That really doesn't work with the iPhone, which is I think is the most significant example of tight hardware/software integration Apple has ever produced. For all intents and purposes, the device and the UI are the same thing, and changing one changes the other. Trying to whittle it down would be like Apple shipping a Mac with a screen that couldn't handle all of OS X's UI elements.

The only way I can see Apple expanding on the touch paradigm is with larger, more capable devices. That, of course, doesn't preclude selling a cheaper iPhone, at some point, but I think it looks pretty much like the current one.

As I've said before, I think Apple is a computer company that saw a way to make a little computer with a phone app that they could sell into the phone channel. That doesn't make them a phone company, and it doesn't oblige them to make an "iPhone nano" so they have something to offer in the range of vanilla flip phones, any more than they would see any need to ship a cheap "Mac" that acts like a dedicated email station.

The iPhone UI is a new platform and requires at least the screen real estate is has to be what it is. Apple may expand on the idea, but they're not going to lop off pieces of it to hit a price point.
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post #51 of 51
Quote:
Originally Posted by addabox View Post

I think what makes the iPhone a special case when it comes to diversifying the product line is that the combination of touch screen and portability are so integral to what the product is.

Much smaller and you lose the underlying premise of the UI; much larger and you lose the take with you everywhere portability.

The iPod maybe isn't a good reference point, since the click wheel and menu driven interface are so simple you can make it a bit smaller without losing any functionality, or, in the case of the Shuffle, you can eliminate the UI entirely and still retain the core functionality of a music player.

That really doesn't work with the iPhone, which is I think is the most significant example of tight hardware/software integration Apple has ever produced. For all intents and purposes, the device and the UI are the same thing, and changing one changes the other. Trying to whittle it down would be like Apple shipping a Mac with a screen that couldn't handle all of OS X's UI elements.

The only way I can see Apple expanding on the touch paradigm is with larger, more capable devices. That, of course, doesn't preclude selling a cheaper iPhone, at some point, but I think it looks pretty much like the current one.

As I've said before, I think Apple is a computer company that saw a way to make a little computer with a phone app that they could sell into the phone channel. That doesn't make them a phone company, and it doesn't oblige them to make an "iPhone nano" so they have something to offer in the range of vanilla flip phones, any more than they would see any need to ship a cheap "Mac" that acts like a dedicated email station.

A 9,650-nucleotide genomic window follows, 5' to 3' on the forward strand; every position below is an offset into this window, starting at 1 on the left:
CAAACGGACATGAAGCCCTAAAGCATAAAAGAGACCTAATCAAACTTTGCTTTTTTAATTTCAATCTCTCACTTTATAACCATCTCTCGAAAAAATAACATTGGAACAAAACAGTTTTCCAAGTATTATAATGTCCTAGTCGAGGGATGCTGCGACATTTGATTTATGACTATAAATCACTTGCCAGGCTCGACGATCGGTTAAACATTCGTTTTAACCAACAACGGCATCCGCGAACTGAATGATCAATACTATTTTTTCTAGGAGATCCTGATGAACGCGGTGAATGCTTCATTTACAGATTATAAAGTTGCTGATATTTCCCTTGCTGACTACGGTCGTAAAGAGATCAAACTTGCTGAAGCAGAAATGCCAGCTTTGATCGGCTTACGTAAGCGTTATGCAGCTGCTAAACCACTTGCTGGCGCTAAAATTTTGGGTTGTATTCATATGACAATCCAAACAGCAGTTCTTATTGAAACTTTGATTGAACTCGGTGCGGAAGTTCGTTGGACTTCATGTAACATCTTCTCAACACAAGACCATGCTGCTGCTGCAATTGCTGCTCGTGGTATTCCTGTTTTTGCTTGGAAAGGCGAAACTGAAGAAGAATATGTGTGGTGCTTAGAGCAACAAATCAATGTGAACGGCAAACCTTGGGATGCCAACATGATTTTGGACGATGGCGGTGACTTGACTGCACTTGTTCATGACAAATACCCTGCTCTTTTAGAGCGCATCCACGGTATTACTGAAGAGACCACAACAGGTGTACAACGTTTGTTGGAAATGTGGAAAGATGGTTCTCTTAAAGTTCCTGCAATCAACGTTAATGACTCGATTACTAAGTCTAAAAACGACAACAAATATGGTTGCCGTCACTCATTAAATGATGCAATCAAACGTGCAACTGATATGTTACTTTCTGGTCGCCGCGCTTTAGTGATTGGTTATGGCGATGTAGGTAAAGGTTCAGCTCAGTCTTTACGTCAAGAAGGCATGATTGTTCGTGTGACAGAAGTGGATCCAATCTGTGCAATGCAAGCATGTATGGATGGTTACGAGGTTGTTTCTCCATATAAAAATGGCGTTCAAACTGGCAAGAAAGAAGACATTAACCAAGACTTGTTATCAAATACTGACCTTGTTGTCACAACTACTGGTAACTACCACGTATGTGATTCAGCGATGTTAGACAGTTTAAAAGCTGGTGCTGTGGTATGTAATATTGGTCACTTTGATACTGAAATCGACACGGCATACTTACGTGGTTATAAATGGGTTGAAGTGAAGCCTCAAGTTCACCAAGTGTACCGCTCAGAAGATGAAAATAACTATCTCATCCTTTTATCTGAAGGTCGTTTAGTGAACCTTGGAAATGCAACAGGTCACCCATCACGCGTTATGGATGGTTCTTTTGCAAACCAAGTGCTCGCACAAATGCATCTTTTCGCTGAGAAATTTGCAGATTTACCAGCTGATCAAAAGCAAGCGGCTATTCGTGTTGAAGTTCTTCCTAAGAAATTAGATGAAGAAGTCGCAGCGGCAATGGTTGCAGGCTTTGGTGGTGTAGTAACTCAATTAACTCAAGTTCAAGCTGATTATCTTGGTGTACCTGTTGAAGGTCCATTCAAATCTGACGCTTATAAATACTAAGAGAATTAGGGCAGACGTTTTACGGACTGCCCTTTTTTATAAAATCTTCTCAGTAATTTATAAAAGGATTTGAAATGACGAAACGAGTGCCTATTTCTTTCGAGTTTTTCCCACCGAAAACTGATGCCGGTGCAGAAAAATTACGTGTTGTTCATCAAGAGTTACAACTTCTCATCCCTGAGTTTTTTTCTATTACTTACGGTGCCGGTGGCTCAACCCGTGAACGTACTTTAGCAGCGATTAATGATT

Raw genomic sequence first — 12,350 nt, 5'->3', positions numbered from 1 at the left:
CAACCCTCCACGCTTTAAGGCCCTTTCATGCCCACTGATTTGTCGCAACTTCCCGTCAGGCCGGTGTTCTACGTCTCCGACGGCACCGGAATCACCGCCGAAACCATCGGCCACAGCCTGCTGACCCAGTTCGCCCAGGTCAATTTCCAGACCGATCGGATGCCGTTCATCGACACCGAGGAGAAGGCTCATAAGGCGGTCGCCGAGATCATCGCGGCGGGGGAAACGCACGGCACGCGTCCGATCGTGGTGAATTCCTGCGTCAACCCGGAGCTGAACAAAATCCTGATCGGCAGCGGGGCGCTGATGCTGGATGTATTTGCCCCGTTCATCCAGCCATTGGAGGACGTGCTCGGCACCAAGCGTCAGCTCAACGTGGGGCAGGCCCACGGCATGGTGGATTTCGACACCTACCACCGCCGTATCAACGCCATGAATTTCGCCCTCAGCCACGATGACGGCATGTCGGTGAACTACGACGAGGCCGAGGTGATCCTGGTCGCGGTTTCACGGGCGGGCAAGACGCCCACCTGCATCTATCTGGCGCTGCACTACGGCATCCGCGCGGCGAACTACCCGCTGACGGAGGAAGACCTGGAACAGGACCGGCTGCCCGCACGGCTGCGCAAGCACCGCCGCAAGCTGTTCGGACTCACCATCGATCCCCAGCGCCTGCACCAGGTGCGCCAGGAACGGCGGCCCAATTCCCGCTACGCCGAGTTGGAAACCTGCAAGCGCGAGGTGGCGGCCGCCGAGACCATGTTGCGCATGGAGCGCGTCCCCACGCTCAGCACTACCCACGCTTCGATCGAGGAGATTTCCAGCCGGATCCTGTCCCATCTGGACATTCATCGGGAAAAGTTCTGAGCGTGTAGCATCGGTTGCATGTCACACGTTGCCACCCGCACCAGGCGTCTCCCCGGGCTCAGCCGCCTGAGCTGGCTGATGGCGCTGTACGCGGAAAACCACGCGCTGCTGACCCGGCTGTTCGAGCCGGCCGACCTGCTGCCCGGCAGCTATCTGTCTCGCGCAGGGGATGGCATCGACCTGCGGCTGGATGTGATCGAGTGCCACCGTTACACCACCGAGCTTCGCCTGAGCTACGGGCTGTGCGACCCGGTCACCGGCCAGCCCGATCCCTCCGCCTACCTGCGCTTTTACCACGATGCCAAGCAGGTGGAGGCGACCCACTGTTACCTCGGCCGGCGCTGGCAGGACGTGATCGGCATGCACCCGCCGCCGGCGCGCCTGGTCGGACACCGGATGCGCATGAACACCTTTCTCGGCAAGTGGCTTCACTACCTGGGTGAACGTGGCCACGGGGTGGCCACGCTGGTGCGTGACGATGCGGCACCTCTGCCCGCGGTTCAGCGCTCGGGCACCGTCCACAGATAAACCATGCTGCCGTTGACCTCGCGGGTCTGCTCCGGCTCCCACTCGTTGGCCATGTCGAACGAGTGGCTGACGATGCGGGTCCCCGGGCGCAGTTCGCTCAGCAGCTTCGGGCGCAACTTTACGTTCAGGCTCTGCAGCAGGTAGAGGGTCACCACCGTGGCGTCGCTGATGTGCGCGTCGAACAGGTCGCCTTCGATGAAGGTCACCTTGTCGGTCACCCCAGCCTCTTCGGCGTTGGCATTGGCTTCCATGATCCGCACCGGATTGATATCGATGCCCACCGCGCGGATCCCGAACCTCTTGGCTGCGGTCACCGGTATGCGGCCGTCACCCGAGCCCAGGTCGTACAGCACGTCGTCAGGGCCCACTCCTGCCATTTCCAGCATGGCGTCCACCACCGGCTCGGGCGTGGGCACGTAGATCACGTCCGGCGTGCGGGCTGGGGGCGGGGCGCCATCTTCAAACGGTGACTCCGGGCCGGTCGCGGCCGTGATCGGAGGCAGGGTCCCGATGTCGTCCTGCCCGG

The iPhone UI is a new platform and requires at least the screen real estate is has to be what it is. Apple may expand on the idea, but they're not going to lop off pieces of it to hit a price point.


I actually find myself somewhat agreeing with you for once. Apple diversifying the iPhone lineup would indeed *tend* to occur by releasing larger, more capable devices, say an 'iPhone Pro', while leaving the current model as the 'cheap(er) one'.

That said, there are some things that could be done to make the current model hit a lower pricepoint, such as going the Blackberry Storm route and reducing on-board storage to 1 or 2GB or so, but including a memory card slot.

MicroSD cards are up to 16GB now, so that's not really a sacrifice. If you need the storage, you simply buy it later, in whatever size you feel you need (and microSD card prices are dropping all the time ). If you don't, then you leave it as is, and save some $$$. Win-win, really, as the user gets what they want, and the iPhone gets to hit a lower pricepoint without really sacrificing functionality.

Also Apple would be advantaged in terms of inventory and production, since they'd only have to stock and make/order one model, instead of a lower-cap model (currently 8GB) and a 'high-cap' model (currently 16GB).

But, for some reason, Steve seems to be in love with internal storage, for reasons that probably don't matter all that much to the avg user. Access speed, perhaps? Never heard anyone complain about that from mem cards. Minimalism or space? MicroSD card slots are pretty darn tiny.